Pugsley Is A 1961 Corvair Lakewood Wagon

A very practical classic, as well as a relatively inexpensive one, this Corvair’s life hangs by a thread at the moment due to the obvious rocker panel rust. It’s a shame, because all the body parts are readily available, someone just has to be willing to do the work! This particular car, named “Pugsley” by its seller, is listed for sale here on eBay with an opening bid of just $695 and no reserve. It’s located in Fredericksburg, Virginia.

Try to look past those gaping holes for a moment. The Lakewood wagon to me is a really cool looking design, and when is the last time you’ve seen one on the road? They were only produced for two years (this is an entry year model) but can be the beneficiaries of a lot of later parts upgrades and modern solutions to Corvair problems. And if you are worried about handling, I found an article here that mentions someone autocrossing their wagon, so it can’t be that bad! Note: standard Corvair wheel covers will come with the car; personally, I’d push for the wire ones and would even pay extra if need be.

There’s a useful tailgate back here, all the glass is intact, and honestly I don’t see a lot of rust anywhere except in the rockers. Even the spare tire well looks pretty solid, with what I hope is only surface rust!

I’m pretty sure you are looking at the original paint as well, which means you can see all the damage without any being hidden. The interior looks like you could clean most of it up and leave it as-is apart from the carpet. The seller tells us Pugsley has 60,300.5 miles and has been off the road since 1973 or 1974 and has been stored in a barn since then. There have been some previous (non-original type) floor repairs and another small one is needed in the rear floor. There is also some rust in the front cross member that can either be repaired or replaced.

We don’t know why Pugsley was taken off the road; the seller purchased him two years ago from the previous owner’s son. I’m wondering if the generator on the passenger floor and the slack belt are clues. I do hope that the engine didn’t overheat from a belt coming off; the fact that the belt is still here makes me hopeful. Anyone out there interested in giving Pugsley a home?


Fast Finds


  1. Mark

    Cool car but did you see the tread on that spare. Someone did not take care of this nice wagon.

    • Spichanator

      How about that orange Rampside in the third pic? 😉

  2. redwagon

    i spy with my little eye another lakewood in the background of the first picture.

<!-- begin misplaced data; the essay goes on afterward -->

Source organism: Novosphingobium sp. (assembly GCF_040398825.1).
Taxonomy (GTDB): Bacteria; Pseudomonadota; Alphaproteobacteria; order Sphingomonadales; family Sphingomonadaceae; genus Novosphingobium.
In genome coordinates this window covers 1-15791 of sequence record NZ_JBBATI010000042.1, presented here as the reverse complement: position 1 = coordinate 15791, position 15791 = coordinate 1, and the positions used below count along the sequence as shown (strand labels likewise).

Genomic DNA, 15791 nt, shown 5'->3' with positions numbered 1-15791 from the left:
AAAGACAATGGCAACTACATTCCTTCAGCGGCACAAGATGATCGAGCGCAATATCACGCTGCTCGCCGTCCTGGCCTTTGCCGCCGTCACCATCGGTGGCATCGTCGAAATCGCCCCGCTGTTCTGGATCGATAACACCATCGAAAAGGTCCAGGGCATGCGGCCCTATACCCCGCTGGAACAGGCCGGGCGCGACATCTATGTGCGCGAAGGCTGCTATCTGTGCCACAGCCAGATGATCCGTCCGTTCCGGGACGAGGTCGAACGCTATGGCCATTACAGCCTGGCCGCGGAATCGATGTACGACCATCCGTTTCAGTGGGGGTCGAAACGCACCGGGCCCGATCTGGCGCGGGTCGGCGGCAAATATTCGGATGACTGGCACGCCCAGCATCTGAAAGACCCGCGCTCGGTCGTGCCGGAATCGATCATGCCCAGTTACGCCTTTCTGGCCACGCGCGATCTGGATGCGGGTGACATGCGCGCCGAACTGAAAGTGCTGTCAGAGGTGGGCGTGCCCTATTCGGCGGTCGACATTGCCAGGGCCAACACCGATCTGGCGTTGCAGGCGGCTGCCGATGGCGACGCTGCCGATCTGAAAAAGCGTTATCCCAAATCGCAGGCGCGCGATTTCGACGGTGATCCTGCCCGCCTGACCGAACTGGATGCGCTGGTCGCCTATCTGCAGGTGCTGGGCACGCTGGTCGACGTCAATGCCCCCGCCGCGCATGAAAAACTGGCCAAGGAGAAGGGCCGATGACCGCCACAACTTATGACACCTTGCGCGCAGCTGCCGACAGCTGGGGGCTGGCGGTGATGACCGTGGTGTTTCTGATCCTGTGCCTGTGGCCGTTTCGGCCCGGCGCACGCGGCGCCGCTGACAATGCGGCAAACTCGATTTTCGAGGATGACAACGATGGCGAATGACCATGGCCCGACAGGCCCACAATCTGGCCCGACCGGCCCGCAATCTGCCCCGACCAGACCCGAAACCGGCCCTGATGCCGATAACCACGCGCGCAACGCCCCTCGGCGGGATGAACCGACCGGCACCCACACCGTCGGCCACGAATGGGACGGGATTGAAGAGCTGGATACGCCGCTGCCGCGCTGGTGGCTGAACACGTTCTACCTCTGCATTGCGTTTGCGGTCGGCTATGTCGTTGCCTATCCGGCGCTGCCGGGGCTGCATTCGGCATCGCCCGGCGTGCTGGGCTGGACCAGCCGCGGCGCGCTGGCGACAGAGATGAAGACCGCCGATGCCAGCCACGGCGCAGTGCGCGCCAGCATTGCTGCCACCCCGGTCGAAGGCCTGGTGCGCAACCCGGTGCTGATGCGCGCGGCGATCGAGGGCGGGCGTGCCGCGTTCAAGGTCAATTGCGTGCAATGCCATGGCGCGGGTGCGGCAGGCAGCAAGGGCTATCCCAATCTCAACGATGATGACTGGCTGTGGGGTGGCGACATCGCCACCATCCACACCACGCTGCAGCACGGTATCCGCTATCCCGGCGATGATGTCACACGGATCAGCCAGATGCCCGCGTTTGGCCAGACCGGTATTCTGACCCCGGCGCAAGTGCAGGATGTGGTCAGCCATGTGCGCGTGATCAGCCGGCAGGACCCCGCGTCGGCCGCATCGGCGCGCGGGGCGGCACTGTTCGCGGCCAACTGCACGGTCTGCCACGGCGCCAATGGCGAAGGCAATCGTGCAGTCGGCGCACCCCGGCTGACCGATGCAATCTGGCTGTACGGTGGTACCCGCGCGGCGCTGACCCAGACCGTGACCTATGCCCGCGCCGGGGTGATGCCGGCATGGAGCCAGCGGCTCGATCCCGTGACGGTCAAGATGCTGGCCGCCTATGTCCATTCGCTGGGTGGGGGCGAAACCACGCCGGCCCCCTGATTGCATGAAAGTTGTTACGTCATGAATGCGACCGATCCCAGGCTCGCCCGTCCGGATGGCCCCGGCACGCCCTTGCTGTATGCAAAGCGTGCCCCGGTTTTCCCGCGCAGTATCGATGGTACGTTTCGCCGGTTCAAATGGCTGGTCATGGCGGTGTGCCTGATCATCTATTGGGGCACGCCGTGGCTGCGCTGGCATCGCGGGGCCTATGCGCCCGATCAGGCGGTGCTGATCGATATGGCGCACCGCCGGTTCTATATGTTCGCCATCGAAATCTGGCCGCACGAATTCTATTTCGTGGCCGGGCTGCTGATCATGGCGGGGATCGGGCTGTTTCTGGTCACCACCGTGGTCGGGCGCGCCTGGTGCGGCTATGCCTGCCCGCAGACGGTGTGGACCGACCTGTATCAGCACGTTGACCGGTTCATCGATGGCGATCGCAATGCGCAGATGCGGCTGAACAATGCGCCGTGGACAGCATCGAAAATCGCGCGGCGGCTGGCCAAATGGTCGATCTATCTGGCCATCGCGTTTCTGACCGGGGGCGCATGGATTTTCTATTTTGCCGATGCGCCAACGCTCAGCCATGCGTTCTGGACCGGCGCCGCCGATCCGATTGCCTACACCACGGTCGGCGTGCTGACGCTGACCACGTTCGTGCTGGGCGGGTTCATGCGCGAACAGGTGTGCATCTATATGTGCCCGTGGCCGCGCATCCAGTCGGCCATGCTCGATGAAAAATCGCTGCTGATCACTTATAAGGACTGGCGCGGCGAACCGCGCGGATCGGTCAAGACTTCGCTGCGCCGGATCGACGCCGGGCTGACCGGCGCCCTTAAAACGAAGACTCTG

pennsylvania car that was on the road for 12-13 years has a lot of rust. this would not be my ideal restoration candidate.

  3. Howard A Member

    I don’t like when people give catchy names to their cars. Pugsley, in case some don’t know, was the older child in the original Addams Family, played by Ken Weatherwax from 1964 to 1966. Like many child actors, he struggled to find work after he “wasn’t cute anymore”, and joined the army. The car? You’d have to have some fond memories of a Corvair wagon ( if any) to restore this.( I’d think the fumes alone would take you back) They were really pretty well engineered cars. Well worth the $700 bucks to a Corvair nut.

  4. Andy

    I’ve never driven a Corvair, but I had a couple of air cooled VWs and I can see how two extra cylinders could come in handy! Seems like what the Squareback aspired to be–roomier, more powerful, easier to get into. A gas heater would be welcome/scary. Once again living in the city gives me an excuse.

  5. Vince Habel

    The 500 had a rubber mat instead of carpet.

    • Bill McCoskey

      Those rubber mats were the cause of serious floor rot on many cheaper versions of cars & trucks, because they used natural jute padding under the rubber mat, and once wet, the jute never really dried out because the rubber mat trapped the moisture. It’s likely the entire floor assemblies front & rear will need replacing too.

  6. JimmyJ

    Ive always liked corvairs especially later model coupes with a turbo ive never driven one how are they? If anyone has owned one please let me know

    • Howard A Member

      Hi Jimmy, the turbocharger was made available in 1962. I never owned one, but ridden many times. Handling is like any rear engine car, light in the front, and if you like Corvairs, I’d personally go for the 2nd gen ( ’65-’67). A bit more refined. Oh, stock up on oil, they leaked like a sieve. I remember many a Corvair, where you could hardly see the tail lights, covered with oil. :)

      • Vince Habel

        @ Howard A with seals that are available now they no longer leak.

      • Howard A Member

        Hi Vince, yeah, now. Those oil stains in vintage highway scenes, the Corvair helped. Funny Corvair story. I was driving down a 4 lane not too long ago, and in my fresh air vents, I smell oil burning. Up ahead, I see everybody moving to the left lane, and in the right lane, an early ’60’s Corvair, doing about 53 mph. As I passed, an older guy with a big smile driving his Corvair.

    • John